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  • Open Access

Using transfer entropy to study synaptic integration in Purkinje cells

  • 1Email author,
  • 1,
  • 1,
  • 1 and
  • 1
BMC Neuroscience201516 (Suppl 1) :P236

https://doi.org/10.1186/1471-2202-16-S1-P236

  • Published:

Keywords

  • Time Window
  • Mutual Information
  • Purkinje Cell
  • Active Channel
  • Spike Train

Information theory has been used in many ways to analyse the output of neurons and how it relates to the input. Mutual information is often used as a means to describe this relationship [1], but as it is symmetrical, it does not necessarily describe how much information is transferred specifically from input to output. An alternative method, transfer entropy [2], introduces directionality to the analysis of this problem. Transfer entropy allows one to study how the predictability of the output of the cell is affected by varying time windows of preceding input spike trains.

In this work we are using two different extensions to transfer entropy that attempt to limit bias. The first method of estimating transfer entropy we are using is as described by Wibral et al [3], which places a restriction of a single time step on the length of the delay considered on the destination time series. This restriction is placed to avoid overestimating the information transferred from input to output by ensuring that the information provided by the history of the output has not been underestimated. The second approach, put forward by Gourévitch and Eggermont [4] creates a 'shuffled' transfer entropy value from the average transfer entropy, taken over many runs where the history of the input is randomly shuffled. The shuffled value can then be used to normalise the transfer entropy of the un-shuffled data.

We are currently investigating the use of transfer entropy to study the output of an active Purkinje cell model [5, 6] in response to a gamma-distributed input, while varying the location of the input site. Active channels in dendrites allow the effect of input to be location-independent, but using transfer entropy enables us to highlight differences in delay of information transfer based on the morphology of the cell.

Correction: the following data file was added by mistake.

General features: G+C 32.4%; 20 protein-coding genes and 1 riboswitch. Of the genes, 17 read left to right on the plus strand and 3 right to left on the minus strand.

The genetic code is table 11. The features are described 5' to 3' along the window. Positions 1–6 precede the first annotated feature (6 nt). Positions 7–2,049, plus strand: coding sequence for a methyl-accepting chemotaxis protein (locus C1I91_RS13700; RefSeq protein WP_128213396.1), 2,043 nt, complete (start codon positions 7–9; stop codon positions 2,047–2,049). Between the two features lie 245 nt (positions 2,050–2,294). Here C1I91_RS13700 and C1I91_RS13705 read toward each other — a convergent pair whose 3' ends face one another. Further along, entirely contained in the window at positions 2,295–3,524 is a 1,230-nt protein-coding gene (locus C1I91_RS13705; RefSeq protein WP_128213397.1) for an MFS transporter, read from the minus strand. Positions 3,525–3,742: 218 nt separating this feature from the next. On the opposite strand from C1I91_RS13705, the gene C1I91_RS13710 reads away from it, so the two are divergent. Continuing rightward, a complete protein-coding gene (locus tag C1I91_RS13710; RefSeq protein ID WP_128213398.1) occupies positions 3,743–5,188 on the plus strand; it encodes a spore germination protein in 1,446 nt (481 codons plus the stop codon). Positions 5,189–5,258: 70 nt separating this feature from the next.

Authors’ Affiliations

(1)
School of Computer Science, University of Hertfordshire, Hatfield, UK

References

  1. London M, Schreibman A, Häusser M, Larkum ME, Segev I: The Information Efficacy of a Synapse. Nature Neuroscience. 2002, 5 (4): 332-340.PubMedView ArticleGoogle Scholar
  2. Schreiber T: Measuring Information Transfer. American Physical Society. 2000, 85 (2): 461-464.Google Scholar
  3. Wibral M, Pampu N, Priesemann V, Siebenhühner F, Seiwert H, Lindner M, Lizier JT, Vicente R: Measuring Information-Transfer Delays. PLoS One. 2013, 8 (2):Google Scholar
  4. Gourévitch B, Eggermont JJ: Evaluating Information Transfer Between Auditory Cortical Neurons. Journal of Neurophysiology. 2007, 97: 2533-2543.PubMedView ArticleGoogle Scholar
  5. De Schutter E, Bower JM: An Active Membrane Model of the Cerebellar Purkinje Cell I. Simulation of Current Clamps in Slice. Journal of Neurophysiology. 1994, 71 (1): 375-400.PubMedGoogle Scholar
  6. De Schutter E, Bower JM: An Active Membrane Model of the Cerebellar Purkinje Cell II. Simulation of Synaptic Responses. Journal of Neurophysiology. 1994, 71 (1): 401-419.PubMedGoogle Scholar

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